Leduc and District Victim Services has an extensive amount of information in regard to all types of abuse, safety plans and personal security. Our services and resources are confidential and free of charge. For inquiries call our office Mon - Fri between 9 a.m. and 4:30 p.m.

The Patterns of Abuse

Physical abuse may follow verbal abuse, especially if you defend yourself. You may be confused as to what to do since they often apologize for their behavior and promise never to hurt you again. Though enjoyable, these honeymoon-like periods of remorse don't last long because your partner is an emotionally disturbed person attempting to act normally. You will eventually be forced to make some very serious decisions when it becomes obvious they are simply unable or unwilling to control themselves.

You must honestly judge the future of your relationship, bearing in mind your partner is convinced their feelings, words, and actions are justified. They likely believe your relationship would run smoothly if you let them take charge of your life.
Your partner's words and actions are strongly influenced by powerful emotions over which they have little control.

Such people often abuse alcohol and drugs, have very serious personality problems, and have witnessed violence in their early years. As they may have been a victim of abuse as well, change is unlikely unless they obtain counseling to address these issues. Though they need to be encouraged to move in this direction, you may be the last person they will listen to. They may even feel compelled to do the opposite of what is being asked regardless of the consequences.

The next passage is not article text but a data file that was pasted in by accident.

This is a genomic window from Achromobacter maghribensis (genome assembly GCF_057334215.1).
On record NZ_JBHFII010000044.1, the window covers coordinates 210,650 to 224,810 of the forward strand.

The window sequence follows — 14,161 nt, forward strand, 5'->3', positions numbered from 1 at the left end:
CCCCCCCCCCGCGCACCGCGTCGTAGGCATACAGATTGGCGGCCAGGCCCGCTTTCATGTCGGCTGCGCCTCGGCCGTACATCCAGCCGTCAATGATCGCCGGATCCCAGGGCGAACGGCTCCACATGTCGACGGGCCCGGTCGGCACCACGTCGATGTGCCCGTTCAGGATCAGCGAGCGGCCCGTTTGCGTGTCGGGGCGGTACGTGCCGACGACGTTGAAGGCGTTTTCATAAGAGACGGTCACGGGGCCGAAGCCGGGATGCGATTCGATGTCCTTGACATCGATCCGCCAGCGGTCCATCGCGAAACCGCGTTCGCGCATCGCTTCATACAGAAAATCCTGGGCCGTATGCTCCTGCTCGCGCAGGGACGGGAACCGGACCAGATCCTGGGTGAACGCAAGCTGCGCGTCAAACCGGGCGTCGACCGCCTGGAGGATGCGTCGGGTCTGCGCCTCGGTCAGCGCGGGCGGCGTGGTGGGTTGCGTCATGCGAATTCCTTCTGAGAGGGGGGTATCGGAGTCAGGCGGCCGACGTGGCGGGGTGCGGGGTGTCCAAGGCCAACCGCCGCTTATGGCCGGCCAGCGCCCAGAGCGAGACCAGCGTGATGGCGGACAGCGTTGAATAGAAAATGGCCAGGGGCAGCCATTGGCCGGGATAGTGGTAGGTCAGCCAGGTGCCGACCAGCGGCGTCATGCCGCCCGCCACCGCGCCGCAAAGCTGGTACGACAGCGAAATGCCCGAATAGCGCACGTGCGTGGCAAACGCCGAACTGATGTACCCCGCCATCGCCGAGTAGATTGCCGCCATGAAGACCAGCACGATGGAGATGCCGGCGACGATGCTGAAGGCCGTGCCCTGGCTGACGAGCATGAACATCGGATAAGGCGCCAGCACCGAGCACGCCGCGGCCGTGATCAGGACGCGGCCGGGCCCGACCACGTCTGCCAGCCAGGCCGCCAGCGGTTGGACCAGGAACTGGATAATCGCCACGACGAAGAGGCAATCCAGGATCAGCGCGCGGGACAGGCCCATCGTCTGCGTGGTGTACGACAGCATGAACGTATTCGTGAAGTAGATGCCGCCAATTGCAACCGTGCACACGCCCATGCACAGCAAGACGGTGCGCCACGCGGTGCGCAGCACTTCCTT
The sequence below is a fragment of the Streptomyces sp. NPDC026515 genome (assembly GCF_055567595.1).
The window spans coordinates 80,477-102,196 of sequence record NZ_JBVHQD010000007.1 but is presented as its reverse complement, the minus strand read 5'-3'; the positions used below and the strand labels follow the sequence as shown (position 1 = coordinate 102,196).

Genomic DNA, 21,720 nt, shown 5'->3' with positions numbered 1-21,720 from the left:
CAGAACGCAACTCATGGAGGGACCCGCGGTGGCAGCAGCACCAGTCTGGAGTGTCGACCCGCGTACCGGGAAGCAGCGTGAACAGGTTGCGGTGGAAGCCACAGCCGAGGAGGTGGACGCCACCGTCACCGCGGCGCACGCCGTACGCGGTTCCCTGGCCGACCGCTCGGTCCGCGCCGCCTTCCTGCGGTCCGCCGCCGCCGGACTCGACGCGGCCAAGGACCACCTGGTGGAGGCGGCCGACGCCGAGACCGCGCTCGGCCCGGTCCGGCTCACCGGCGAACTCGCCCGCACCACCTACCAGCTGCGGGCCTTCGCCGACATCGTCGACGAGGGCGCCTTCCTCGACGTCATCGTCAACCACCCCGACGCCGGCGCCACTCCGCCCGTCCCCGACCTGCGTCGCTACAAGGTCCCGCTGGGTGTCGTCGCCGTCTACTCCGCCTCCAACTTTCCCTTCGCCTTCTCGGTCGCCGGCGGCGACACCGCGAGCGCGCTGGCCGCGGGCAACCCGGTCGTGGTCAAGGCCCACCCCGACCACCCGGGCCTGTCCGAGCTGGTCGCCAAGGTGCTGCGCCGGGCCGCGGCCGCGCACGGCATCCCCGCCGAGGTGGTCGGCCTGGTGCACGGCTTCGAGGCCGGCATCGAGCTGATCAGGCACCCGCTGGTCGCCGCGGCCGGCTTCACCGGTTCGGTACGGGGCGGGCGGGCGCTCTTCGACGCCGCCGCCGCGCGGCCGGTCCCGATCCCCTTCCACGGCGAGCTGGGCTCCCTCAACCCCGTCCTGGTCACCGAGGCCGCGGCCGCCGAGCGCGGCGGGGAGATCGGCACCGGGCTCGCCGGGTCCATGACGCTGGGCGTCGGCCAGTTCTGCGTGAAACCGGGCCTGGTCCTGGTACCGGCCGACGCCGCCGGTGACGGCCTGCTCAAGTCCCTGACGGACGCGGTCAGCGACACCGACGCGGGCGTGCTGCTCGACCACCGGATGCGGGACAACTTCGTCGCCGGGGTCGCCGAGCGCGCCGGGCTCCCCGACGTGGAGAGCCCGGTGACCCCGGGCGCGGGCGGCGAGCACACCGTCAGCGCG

How to Leave an Abusive Partner

Most of us prefer to love and be loved within a relationship. Sadly, our need for affection, friendship and security can cloud our judgment when abuse has crept into the relationship.

Leaving Safely

It's time to think about these questions. Your escape plan will depend on the answers.

After You Leave

After you have left, don't allow yourself to be manipulated by expressions of affection without concrete actions. Your leaving may persuade the person to take responsibility for their conduct. If you see consistent change and believe there is hope, have them arrange individual or marital counselling. Practice birth-control strictly if you can, as you may surrender to physical desires and loneliness.

Ending relationships, even abusive ones, has serious emotional consequences. Join a support group if available. Since abuse damages self-esteem you may have come to believe your situation is hopeless, and escape impossible. With support and consistent effort you are capable of building a bridge over the gap separating you from the life you deserve.


Tips for victims of Stalking, Harassment and/or Domestic Violence

When you leave or if you do not live together

If you stay and he/she leaves

Incident and Behaviour Log

Leduc Protective Services Building
(Leduc RCMP Detachment)
#1, 4119 50th Street
Leduc, Alberta T9E 7L9


OFFICE AT (780) 980-7232


8:30 AM - 4:30 PM